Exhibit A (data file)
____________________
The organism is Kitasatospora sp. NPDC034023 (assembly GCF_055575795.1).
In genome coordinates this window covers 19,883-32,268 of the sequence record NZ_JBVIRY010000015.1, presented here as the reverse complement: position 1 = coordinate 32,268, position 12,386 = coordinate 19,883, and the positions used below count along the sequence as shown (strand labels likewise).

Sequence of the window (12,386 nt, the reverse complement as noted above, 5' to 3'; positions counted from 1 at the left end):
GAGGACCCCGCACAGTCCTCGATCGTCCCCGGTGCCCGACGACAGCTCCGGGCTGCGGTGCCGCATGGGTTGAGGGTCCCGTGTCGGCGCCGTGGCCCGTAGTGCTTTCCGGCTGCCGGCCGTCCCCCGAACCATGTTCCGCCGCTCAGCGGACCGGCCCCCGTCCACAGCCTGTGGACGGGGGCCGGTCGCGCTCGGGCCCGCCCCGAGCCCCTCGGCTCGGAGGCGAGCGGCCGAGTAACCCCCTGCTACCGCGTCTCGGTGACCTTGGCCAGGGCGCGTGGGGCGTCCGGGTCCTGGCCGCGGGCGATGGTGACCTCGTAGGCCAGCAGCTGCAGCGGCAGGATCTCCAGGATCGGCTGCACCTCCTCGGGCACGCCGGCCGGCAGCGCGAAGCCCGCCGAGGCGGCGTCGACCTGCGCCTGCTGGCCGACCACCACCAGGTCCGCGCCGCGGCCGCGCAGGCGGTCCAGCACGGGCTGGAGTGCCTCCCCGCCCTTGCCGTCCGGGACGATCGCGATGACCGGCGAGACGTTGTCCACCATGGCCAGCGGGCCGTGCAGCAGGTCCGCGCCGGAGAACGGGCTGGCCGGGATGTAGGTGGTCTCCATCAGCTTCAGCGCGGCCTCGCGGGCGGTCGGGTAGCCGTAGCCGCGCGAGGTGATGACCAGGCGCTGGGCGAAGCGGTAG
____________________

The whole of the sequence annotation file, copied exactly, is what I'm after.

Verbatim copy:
The organism is Kitasatospora sp. NPDC034023 (assembly GCF_055575795.1).
In genome coordinates this window covers 19,883-32,268 of the sequence record NZ_JBVIRY010000015.1, presented here as the reverse complement: position 1 = coordinate 32,268, position 12,386 = coordinate 19,883, and the positions used below count along the sequence as shown (strand labels likewise).

Sequence of the window (12,386 nt, the reverse complement as noted above, 5' to 3'; positions counted from 1 at the left end):
GAGGACCCCGCACAGTCCTCGATCGTCCCCGGTGCCCGACGACAGCTCCGGGCTGCGGTGCCGCATGGGTTGAGGGTCCCGTGTCGGCGCCGTGGCCCGTAGTGCTTTCCGGCTGCCGGCCGTCCCCCGAACCATGTTCCGCCGCTCAGCGGACCGGCCCCCGTCCACAGCCTGTGGACGGGGGCCGGTCGCGCTCGGGCCCGCCCCGAGCCCCTCGGCTCGGAGGCGAGCGGCCGAGTAACCCCCTGCTACCGCGTCTCGGTGACCTTGGCCAGGGCGCGTGGGGCGTCCGGGTCCTGGCCGCGGGCGATGGTGACCTCGTAGGCCAGCAGCTGCAGCGGCAGGATCTCCAGGATCGGCTGCACCTCCTCGGGCACGCCGGCCGGCAGCGCGAAGCCCGCCGAGGCGGCGTCGACCTGCGCCTGCTGGCCGACCACCACCAGGTCCGCGCCGCGGCCGCGCAGGCGGTCCAGCACGGGCTGGAGTGCCTCCCCGCCCTTGCCGTCCGGGACGATCGCGATGACCGGCGAGACGTTGTCCACCATGGCCAGCGGGCCGTGCAGCAGGTCCGCGCCGGAGAACGGGCTGGCCGGGATGTAGGTGGTCTCCATCAGCTTCAGCGCGGCCTCGCGGGCGGTCGGGTAGCCGTAGCCGCGCGAGGTGATGACCAGGCGCTGGGCGAAGCGGTAG